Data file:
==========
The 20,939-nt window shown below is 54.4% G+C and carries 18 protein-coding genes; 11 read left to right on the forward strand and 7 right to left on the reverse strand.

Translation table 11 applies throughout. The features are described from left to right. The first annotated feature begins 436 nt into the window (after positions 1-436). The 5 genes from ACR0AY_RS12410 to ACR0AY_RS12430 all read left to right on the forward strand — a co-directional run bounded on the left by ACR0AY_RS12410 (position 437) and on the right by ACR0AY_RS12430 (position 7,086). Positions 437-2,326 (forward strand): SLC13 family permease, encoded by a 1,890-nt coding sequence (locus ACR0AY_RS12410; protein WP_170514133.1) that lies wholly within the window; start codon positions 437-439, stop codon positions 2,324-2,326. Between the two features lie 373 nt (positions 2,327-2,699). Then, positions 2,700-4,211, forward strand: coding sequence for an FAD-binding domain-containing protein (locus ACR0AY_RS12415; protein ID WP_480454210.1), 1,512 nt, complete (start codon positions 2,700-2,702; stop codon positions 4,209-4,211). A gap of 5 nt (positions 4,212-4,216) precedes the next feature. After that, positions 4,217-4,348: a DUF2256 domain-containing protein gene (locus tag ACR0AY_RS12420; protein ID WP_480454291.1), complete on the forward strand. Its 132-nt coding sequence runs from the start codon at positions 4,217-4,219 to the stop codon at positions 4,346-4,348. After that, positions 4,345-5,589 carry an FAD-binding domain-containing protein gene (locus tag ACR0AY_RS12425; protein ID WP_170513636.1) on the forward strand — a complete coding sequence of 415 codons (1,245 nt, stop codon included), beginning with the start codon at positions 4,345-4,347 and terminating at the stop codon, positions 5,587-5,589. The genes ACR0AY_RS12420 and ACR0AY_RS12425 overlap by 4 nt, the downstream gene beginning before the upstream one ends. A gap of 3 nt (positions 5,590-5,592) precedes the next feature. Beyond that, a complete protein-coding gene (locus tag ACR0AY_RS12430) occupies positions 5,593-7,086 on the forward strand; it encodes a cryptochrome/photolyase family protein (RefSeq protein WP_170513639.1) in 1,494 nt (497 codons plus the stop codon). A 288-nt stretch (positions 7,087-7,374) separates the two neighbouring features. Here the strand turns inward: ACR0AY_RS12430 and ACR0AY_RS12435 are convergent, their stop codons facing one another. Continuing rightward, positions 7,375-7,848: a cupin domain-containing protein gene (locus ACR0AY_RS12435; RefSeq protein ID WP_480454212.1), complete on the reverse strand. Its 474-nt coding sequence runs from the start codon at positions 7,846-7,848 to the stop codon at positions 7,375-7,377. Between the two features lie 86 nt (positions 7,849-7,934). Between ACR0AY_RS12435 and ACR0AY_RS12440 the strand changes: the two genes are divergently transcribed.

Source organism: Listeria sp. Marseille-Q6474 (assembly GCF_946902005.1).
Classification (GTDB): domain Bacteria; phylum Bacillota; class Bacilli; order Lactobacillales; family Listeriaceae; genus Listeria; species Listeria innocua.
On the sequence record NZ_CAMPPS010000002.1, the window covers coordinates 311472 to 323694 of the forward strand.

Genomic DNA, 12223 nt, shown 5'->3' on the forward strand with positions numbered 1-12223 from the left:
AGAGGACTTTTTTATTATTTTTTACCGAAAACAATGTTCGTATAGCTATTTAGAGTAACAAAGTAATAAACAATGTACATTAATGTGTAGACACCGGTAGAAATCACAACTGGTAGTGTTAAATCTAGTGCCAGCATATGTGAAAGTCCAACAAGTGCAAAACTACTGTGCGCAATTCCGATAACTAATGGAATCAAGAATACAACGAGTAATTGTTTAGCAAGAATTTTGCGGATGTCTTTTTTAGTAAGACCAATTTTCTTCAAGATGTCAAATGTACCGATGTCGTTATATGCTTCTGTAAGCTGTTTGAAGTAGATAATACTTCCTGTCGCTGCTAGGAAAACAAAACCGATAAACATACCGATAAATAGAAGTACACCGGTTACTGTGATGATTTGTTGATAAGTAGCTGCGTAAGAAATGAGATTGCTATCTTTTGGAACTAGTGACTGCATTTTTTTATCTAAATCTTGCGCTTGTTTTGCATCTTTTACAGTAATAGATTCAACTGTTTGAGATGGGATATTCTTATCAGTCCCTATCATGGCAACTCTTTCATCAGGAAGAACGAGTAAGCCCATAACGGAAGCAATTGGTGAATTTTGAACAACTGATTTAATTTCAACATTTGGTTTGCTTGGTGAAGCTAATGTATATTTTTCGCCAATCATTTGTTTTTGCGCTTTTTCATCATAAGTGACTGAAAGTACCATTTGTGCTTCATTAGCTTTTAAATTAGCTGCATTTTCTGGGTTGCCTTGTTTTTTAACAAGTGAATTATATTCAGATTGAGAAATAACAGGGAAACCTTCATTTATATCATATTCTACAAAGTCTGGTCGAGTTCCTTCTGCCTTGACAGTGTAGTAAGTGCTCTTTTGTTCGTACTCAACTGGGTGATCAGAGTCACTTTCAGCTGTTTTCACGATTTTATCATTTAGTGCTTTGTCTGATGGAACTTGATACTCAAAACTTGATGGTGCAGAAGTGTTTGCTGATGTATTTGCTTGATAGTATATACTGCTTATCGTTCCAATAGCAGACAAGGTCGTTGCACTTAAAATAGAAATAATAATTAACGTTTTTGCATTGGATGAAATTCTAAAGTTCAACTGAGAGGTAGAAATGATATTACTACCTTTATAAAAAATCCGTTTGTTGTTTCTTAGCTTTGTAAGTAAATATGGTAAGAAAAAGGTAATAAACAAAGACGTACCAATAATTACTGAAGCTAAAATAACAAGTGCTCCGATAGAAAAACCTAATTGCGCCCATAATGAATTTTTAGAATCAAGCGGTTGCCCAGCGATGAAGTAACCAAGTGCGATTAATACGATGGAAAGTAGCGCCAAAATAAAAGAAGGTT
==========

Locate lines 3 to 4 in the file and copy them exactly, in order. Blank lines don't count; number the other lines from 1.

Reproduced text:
Source organism: Listeria sp. Marseille-Q6474 (assembly GCF_946902005.1).
Classification (GTDB): domain Bacteria; phylum Bacillota; class Bacilli; order Lactobacillales; family Listeriaceae; genus Listeria; species Listeria innocua.